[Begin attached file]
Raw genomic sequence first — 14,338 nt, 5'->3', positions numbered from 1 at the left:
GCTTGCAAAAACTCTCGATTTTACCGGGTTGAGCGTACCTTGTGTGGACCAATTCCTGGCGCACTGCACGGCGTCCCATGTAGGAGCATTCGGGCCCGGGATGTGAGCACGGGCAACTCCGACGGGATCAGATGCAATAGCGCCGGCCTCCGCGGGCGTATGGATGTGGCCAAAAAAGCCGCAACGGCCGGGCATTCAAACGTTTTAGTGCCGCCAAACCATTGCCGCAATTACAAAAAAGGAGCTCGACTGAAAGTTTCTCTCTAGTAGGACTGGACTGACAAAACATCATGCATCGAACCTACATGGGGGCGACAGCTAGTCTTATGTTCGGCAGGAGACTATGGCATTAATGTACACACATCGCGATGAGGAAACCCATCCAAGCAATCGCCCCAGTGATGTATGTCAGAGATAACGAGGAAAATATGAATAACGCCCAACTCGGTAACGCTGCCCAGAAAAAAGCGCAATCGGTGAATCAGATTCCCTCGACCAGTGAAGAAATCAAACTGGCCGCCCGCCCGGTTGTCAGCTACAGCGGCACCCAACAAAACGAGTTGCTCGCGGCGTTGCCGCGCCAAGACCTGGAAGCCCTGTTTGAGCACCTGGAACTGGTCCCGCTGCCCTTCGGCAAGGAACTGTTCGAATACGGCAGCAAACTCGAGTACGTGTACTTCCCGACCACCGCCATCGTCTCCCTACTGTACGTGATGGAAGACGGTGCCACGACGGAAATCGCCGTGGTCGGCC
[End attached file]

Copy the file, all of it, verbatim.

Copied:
Raw genomic sequence first — 14,338 nt, 5'->3', positions numbered from 1 at the left:
GCTTGCAAAAACTCTCGATTTTACCGGGTTGAGCGTACCTTGTGTGGACCAATTCCTGGCGCACTGCACGGCGTCCCATGTAGGAGCATTCGGGCCCGGGATGTGAGCACGGGCAACTCCGACGGGATCAGATGCAATAGCGCCGGCCTCCGCGGGCGTATGGATGTGGCCAAAAAAGCCGCAACGGCCGGGCATTCAAACGTTTTAGTGCCGCCAAACCATTGCCGCAATTACAAAAAAGGAGCTCGACTGAAAGTTTCTCTCTAGTAGGACTGGACTGACAAAACATCATGCATCGAACCTACATGGGGGCGACAGCTAGTCTTATGTTCGGCAGGAGACTATGGCATTAATGTACACACATCGCGATGAGGAAACCCATCCAAGCAATCGCCCCAGTGATGTATGTCAGAGATAACGAGGAAAATATGAATAACGCCCAACTCGGTAACGCTGCCCAGAAAAAAGCGCAATCGGTGAATCAGATTCCCTCGACCAGTGAAGAAATCAAACTGGCCGCCCGCCCGGTTGTCAGCTACAGCGGCACCCAACAAAACGAGTTGCTCGCGGCGTTGCCGCGCCAAGACCTGGAAGCCCTGTTTGAGCACCTGGAACTGGTCCCGCTGCCCTTCGGCAAGGAACTGTTCGAATACGGCAGCAAACTCGAGTACGTGTACTTCCCGACCACCGCCATCGTCTCCCTACTGTACGTGATGGAAGACGGTGCCACGACGGAAATCGCCGTGGTCGGCC